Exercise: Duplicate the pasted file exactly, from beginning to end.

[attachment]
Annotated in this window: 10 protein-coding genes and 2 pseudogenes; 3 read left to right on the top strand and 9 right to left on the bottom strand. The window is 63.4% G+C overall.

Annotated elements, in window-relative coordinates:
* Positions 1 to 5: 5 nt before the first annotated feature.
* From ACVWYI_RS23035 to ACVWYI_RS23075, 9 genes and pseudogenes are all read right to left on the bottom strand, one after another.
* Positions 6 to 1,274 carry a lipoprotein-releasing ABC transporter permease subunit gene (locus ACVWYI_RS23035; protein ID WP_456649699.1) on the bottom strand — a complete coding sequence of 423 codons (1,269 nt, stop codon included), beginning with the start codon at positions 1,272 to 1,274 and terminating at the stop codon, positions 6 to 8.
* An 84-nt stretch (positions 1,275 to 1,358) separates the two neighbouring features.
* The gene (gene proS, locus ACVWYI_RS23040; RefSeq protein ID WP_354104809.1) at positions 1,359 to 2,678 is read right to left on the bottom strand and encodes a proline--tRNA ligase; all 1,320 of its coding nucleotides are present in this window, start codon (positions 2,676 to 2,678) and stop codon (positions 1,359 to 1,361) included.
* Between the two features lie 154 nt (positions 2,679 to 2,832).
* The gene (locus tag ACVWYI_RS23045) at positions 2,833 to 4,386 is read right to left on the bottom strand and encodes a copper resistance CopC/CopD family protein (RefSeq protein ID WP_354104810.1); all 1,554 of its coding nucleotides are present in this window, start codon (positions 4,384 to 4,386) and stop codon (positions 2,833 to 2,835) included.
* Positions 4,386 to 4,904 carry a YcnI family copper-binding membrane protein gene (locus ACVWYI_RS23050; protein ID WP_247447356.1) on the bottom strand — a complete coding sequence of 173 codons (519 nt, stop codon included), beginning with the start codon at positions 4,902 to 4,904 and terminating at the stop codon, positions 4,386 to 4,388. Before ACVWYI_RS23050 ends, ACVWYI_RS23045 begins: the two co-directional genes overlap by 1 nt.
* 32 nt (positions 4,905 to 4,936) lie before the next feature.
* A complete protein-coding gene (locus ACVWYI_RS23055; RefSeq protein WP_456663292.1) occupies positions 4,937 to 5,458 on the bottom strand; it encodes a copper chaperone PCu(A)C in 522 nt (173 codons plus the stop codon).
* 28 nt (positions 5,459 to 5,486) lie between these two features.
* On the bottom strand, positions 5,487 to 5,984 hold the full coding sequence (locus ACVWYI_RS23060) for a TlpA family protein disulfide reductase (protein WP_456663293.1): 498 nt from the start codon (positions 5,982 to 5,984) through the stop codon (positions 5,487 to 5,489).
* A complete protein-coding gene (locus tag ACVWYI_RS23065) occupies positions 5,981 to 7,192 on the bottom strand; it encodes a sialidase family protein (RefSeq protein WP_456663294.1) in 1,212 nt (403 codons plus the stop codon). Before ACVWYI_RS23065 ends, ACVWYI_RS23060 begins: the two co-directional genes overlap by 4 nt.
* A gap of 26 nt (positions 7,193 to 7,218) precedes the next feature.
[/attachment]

Annotated in this window: 10 protein-coding genes and 2 pseudogenes; 3 read left to right on the top strand and 9 right to left on the bottom strand. The window is 63.4% G+C overall.

Annotated elements, in window-relative coordinates:
* Positions 1 to 5: 5 nt before the first annotated feature.
* From ACVWYI_RS23035 to ACVWYI_RS23075, 9 genes and pseudogenes are all read right to left on the bottom strand, one after another.
* Positions 6 to 1,274 carry a lipoprotein-releasing ABC transporter permease subunit gene (locus ACVWYI_RS23035; protein ID WP_456649699.1) on the bottom strand — a complete coding sequence of 423 codons (1,269 nt, stop codon included), beginning with the start codon at positions 1,272 to 1,274 and terminating at the stop codon, positions 6 to 8.
* An 84-nt stretch (positions 1,275 to 1,358) separates the two neighbouring features.
* The gene (gene proS, locus ACVWYI_RS23040; RefSeq protein ID WP_354104809.1) at positions 1,359 to 2,678 is read right to left on the bottom strand and encodes a proline--tRNA ligase; all 1,320 of its coding nucleotides are present in this window, start codon (positions 2,676 to 2,678) and stop codon (positions 1,359 to 1,361) included.
* Between the two features lie 154 nt (positions 2,679 to 2,832).
* The gene (locus tag ACVWYI_RS23045) at positions 2,833 to 4,386 is read right to left on the bottom strand and encodes a copper resistance CopC/CopD family protein (RefSeq protein ID WP_354104810.1); all 1,554 of its coding nucleotides are present in this window, start codon (positions 4,384 to 4,386) and stop codon (positions 2,833 to 2,835) included.
* Positions 4,386 to 4,904 carry a YcnI family copper-binding membrane protein gene (locus ACVWYI_RS23050; protein ID WP_247447356.1) on the bottom strand — a complete coding sequence of 173 codons (519 nt, stop codon included), beginning with the start codon at positions 4,902 to 4,904 and terminating at the stop codon, positions 4,386 to 4,388. Before ACVWYI_RS23050 ends, ACVWYI_RS23045 begins: the two co-directional genes overlap by 1 nt.
* 32 nt (positions 4,905 to 4,936) lie before the next feature.
* A complete protein-coding gene (locus ACVWYI_RS23055; RefSeq protein WP_456663292.1) occupies positions 4,937 to 5,458 on the bottom strand; it encodes a copper chaperone PCu(A)C in 522 nt (173 codons plus the stop codon).
* 28 nt (positions 5,459 to 5,486) lie between these two features.
* On the bottom strand, positions 5,487 to 5,984 hold the full coding sequence (locus ACVWYI_RS23060) for a TlpA family protein disulfide reductase (protein WP_456663293.1): 498 nt from the start codon (positions 5,982 to 5,984) through the stop codon (positions 5,487 to 5,489).
* A complete protein-coding gene (locus tag ACVWYI_RS23065) occupies positions 5,981 to 7,192 on the bottom strand; it encodes a sialidase family protein (RefSeq protein WP_456663294.1) in 1,212 nt (403 codons plus the stop codon). Before ACVWYI_RS23065 ends, ACVWYI_RS23060 begins: the two co-directional genes overlap by 4 nt.
* A gap of 26 nt (positions 7,193 to 7,218) precedes the next feature.